Deprecated: Methods with the same name as their class will not be constructors in a future version of PHP; EzBaseOption has a deprecated constructor in /customers/3/9/4/lotikxane.com/httpd.www/wp-content/plugins/easy-pagespeed/EzOptions.php on line 21 Deprecated: Methods with the same name as their class will not be constructors in a future version of PHP; EzCheckBox has a deprecated constructor in /customers/3/9/4/lotikxane.com/httpd.www/wp-content/plugins/easy-pagespeed/EzOptions.php on line 176 Deprecated: Methods with the same name as their class will not be constructors in a future version of PHP; EzRadioBox has a deprecated constructor in /customers/3/9/4/lotikxane.com/httpd.www/wp-content/plugins/easy-pagespeed/EzOptions.php on line 201 Deprecated: Methods with the same name as their class will not be constructors in a future version of PHP; EzSelect has a deprecated constructor in /customers/3/9/4/lotikxane.com/httpd.www/wp-content/plugins/easy-pagespeed/EzOptions.php on line 252 Deprecated: Methods with the same name as their class will not be constructors in a future version of PHP; EzMessage has a deprecated constructor in /customers/3/9/4/lotikxane.com/httpd.www/wp-content/plugins/easy-pagespeed/EzOptions.php on line 296 Deprecated: Methods with the same name as their class will not be constructors in a future version of PHP; EzHelpTag has a deprecated constructor in /customers/3/9/4/lotikxane.com/httpd.www/wp-content/plugins/easy-pagespeed/EzOptions.php on line 315 Deprecated: Methods with the same name as their class will not be constructors in a future version of PHP; EzHelpPopUp has a deprecated constructor in /customers/3/9/4/lotikxane.com/httpd.www/wp-content/plugins/easy-pagespeed/EzOptions.php on line 330 Deprecated: Methods with the same name as their class will not be constructors in a future version of PHP; EzTextArea has a deprecated constructor in /customers/3/9/4/lotikxane.com/httpd.www/wp-content/plugins/easy-pagespeed/EzOptions.php on line 348 Deprecated: Methods with the same name as their class will not be constructors in a future version of PHP; EzText has a deprecated constructor in /customers/3/9/4/lotikxane.com/httpd.www/wp-content/plugins/easy-pagespeed/EzOptions.php on line 368 Deprecated: Methods with the same name as their class will not be constructors in a future version of PHP; EzSubmit has a deprecated constructor in /customers/3/9/4/lotikxane.com/httpd.www/wp-content/plugins/easy-pagespeed/EzOptions.php on line 387 Deprecated: Methods with the same name as their class will not be constructors in a future version of PHP; EzColorPicker has a deprecated constructor in /customers/3/9/4/lotikxane.com/httpd.www/wp-content/plugins/easy-pagespeed/EzOptions.php on line 413 Deprecated: Methods with the same name as their class will not be constructors in a future version of PHP; EzOneTab has a deprecated constructor in /customers/3/9/4/lotikxane.com/httpd.www/wp-content/plugins/easy-pagespeed/EzOptions.php on line 436 Deprecated: Methods with the same name as their class will not be constructors in a future version of PHP; EzMiniTab has a deprecated constructor in /customers/3/9/4/lotikxane.com/httpd.www/wp-content/plugins/easy-pagespeed/EzOptions.php on line 480 What we do is simple and elegant design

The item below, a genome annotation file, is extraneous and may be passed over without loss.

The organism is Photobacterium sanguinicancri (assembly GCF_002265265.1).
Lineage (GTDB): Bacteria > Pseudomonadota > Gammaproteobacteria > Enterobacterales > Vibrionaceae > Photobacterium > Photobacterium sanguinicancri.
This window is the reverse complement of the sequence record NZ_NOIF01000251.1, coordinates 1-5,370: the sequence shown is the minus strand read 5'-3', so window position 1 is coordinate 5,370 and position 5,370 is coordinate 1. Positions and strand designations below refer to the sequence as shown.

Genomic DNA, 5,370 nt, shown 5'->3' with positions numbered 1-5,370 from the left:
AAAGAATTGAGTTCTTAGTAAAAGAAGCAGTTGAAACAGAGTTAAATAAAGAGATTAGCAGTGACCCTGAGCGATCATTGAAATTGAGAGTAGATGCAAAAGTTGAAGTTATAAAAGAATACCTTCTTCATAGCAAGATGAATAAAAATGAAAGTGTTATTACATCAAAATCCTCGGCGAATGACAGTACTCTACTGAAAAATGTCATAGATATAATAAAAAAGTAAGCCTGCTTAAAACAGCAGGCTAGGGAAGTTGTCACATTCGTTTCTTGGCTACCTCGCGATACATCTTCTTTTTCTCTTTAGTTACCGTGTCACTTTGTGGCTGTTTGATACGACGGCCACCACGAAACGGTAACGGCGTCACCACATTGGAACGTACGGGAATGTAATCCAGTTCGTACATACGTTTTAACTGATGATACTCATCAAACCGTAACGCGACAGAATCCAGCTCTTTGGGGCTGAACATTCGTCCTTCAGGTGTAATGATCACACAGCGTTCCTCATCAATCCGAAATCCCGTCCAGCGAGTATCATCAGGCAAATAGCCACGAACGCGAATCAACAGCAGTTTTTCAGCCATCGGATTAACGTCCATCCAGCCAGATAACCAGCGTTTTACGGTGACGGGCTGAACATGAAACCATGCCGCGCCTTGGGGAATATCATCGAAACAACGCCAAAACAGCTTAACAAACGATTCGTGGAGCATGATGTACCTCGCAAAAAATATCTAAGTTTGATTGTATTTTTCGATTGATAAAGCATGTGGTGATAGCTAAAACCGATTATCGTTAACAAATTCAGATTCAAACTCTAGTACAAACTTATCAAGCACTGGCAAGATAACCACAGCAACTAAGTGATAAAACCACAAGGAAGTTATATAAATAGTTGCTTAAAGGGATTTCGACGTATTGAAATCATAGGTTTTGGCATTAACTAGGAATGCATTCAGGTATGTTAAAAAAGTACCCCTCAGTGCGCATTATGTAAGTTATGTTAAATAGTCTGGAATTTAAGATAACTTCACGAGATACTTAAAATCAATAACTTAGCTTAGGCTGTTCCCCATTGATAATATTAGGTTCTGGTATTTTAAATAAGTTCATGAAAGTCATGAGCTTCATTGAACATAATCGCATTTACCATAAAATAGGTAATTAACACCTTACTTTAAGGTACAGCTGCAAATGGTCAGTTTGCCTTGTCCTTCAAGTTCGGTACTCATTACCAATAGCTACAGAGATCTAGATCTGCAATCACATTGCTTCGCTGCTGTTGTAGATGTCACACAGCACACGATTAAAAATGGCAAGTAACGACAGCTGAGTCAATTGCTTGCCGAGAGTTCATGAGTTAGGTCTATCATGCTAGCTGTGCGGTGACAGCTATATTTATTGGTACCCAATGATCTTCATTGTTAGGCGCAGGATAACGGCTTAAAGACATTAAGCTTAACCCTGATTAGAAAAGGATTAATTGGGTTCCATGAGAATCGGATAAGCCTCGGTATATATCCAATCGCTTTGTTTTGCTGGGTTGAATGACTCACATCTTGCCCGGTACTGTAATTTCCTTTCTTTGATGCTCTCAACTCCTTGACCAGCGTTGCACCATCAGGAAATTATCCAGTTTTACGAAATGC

Okt 22, 2020

What we do is simple and elegant design

One possible origin of design can be found in the early 16th century. At the beginning of the modern era, the idea emerged that society could be shaped through the design of the living environment. A God-given order did not determine our lives; it was rather people who shaped the world—this, at least, was the basic idea. An excellent example of it can be found in the philosophical work Utopia, in which Thomas More (1478–1535) created an ideal society.1 This society’s realization depended on the way cities, villages, and settlements were arranged, and the way houses, furnishings, clothing, and meals were configured. Today, all of that is included in design.

Another possible origin of design is discernable in the late 18th century. During the Enlightenment, many rulers tried to improve their states and educate their subjects according to their perceptions of the ideal. To that end, they trained artists, craftspeople, and producers, who, following the ancient Greek model, were meant to make objects for everyday use, thereby strengthening the economy and cultivating “good taste” in the populace.2 In the design of these objects, the desire for economic growth was combined with moral goals. The rulers’ humanistic ideals were meant to be passed on to the subjects through everyday objects. This linking of the moral and economic reappears in almost all later periods of design.

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